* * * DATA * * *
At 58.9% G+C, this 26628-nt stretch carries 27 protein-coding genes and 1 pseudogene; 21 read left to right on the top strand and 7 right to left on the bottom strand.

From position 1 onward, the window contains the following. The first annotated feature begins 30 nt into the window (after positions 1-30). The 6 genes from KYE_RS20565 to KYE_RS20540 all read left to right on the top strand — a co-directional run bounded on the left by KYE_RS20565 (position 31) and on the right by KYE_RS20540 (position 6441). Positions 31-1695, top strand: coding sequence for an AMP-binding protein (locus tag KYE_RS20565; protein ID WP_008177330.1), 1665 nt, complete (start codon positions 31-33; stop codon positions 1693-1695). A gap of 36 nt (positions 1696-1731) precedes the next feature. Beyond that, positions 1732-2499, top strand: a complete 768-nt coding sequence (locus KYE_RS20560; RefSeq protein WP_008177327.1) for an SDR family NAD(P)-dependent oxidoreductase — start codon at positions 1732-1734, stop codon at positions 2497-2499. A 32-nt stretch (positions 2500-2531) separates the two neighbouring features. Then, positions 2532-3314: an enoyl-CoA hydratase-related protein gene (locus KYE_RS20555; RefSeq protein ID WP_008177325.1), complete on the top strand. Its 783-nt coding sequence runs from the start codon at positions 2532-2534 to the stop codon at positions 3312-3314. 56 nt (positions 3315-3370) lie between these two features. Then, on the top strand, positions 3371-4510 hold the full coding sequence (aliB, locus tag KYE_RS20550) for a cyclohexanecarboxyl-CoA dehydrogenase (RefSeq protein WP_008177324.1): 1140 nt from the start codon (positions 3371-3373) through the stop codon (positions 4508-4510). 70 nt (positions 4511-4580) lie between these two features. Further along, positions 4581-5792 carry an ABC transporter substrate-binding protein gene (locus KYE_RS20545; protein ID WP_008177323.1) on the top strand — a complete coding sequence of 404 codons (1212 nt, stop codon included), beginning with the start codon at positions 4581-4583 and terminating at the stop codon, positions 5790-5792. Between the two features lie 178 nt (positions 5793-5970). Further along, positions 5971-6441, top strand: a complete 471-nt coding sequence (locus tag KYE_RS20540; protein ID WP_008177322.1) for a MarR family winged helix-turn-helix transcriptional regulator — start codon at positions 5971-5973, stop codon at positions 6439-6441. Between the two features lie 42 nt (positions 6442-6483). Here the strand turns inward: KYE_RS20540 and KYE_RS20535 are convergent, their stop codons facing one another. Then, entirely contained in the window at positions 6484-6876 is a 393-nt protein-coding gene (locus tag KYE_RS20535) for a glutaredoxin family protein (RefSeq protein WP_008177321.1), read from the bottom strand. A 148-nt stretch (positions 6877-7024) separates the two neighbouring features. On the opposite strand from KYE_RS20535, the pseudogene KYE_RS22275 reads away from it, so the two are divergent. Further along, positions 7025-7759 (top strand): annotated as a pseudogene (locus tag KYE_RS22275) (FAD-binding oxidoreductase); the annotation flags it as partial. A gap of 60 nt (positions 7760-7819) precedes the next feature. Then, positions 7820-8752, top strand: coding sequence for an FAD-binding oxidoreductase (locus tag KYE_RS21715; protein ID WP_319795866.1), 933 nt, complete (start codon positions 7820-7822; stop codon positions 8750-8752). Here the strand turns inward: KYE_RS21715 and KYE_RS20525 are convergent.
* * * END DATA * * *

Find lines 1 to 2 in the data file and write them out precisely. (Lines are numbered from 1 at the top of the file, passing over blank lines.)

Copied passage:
At 58.9% G+C, this 26628-nt stretch carries 27 protein-coding genes and 1 pseudogene; 21 read left to right on the top strand and 7 right to left on the bottom strand.

From position 1 onward, the window contains the following. The first annotated feature begins 30 nt into the window (after positions 1-30). The 6 genes from KYE_RS20565 to KYE_RS20540 all read left to right on the top strand — a co-directional run bounded on the left by KYE_RS20565 (position 31) and on the right by KYE_RS20540 (position 6441). Positions 31-1695, top strand: coding sequence for an AMP-binding protein (locus tag KYE_RS20565; protein ID WP_008177330.1), 1665 nt, complete (start codon positions 31-33; stop codon positions 1693-1695). A gap of 36 nt (positions 1696-1731) precedes the next feature. Beyond that, positions 1732-2499, top strand: a complete 768-nt coding sequence (locus KYE_RS20560; RefSeq protein WP_008177327.1) for an SDR family NAD(P)-dependent oxidoreductase — start codon at positions 1732-1734, stop codon at positions 2497-2499. A 32-nt stretch (positions 2500-2531) separates the two neighbouring features. Then, positions 2532-3314: an enoyl-CoA hydratase-related protein gene (locus KYE_RS20555; RefSeq protein ID WP_008177325.1), complete on the top strand. Its 783-nt coding sequence runs from the start codon at positions 2532-2534 to the stop codon at positions 3312-3314. 56 nt (positions 3315-3370) lie between these two features. Then, on the top strand, positions 3371-4510 hold the full coding sequence (aliB, locus tag KYE_RS20550) for a cyclohexanecarboxyl-CoA dehydrogenase (RefSeq protein WP_008177324.1): 1140 nt from the start codon (positions 3371-3373) through the stop codon (positions 4508-4510). 70 nt (positions 4511-4580) lie between these two features. Further along, positions 4581-5792 carry an ABC transporter substrate-binding protein gene (locus KYE_RS20545; protein ID WP_008177323.1) on the top strand — a complete coding sequence of 404 codons (1212 nt, stop codon included), beginning with the start codon at positions 4581-4583 and terminating at the stop codon, positions 5790-5792. Between the two features lie 178 nt (positions 5793-5970). Further along, positions 5971-6441, top strand: a complete 471-nt coding sequence (locus tag KYE_RS20540; protein ID WP_008177322.1) for a MarR family winged helix-turn-helix transcriptional regulator — start codon at positions 5971-5973, stop codon at positions 6439-6441. Between the two features lie 42 nt (positions 6442-6483). Here the strand turns inward: KYE_RS20540 and KYE_RS20535 are convergent, their stop codons facing one another. Then, entirely contained in the window at positions 6484-6876 is a 393-nt protein-coding gene (locus tag KYE_RS20535) for a glutaredoxin family protein (RefSeq protein WP_008177321.1), read from the bottom strand. A 148-nt stretch (positions 6877-7024) separates the two neighbouring features. On the opposite strand from KYE_RS20535, the pseudogene KYE_RS22275 reads away from it, so the two are divergent. Further along, positions 7025-7759 (top strand): annotated as a pseudogene (locus tag KYE_RS22275) (FAD-binding oxidoreductase); the annotation flags it as partial. A gap of 60 nt (positions 7760-7819) precedes the next feature. Then, positions 7820-8752, top strand: coding sequence for an FAD-binding oxidoreductase (locus tag KYE_RS21715; protein ID WP_319795866.1), 933 nt, complete (start codon positions 7820-7822; stop codon positions 8750-8752). Here the strand turns inward: KYE_RS21715 and KYE_RS20525 are convergent.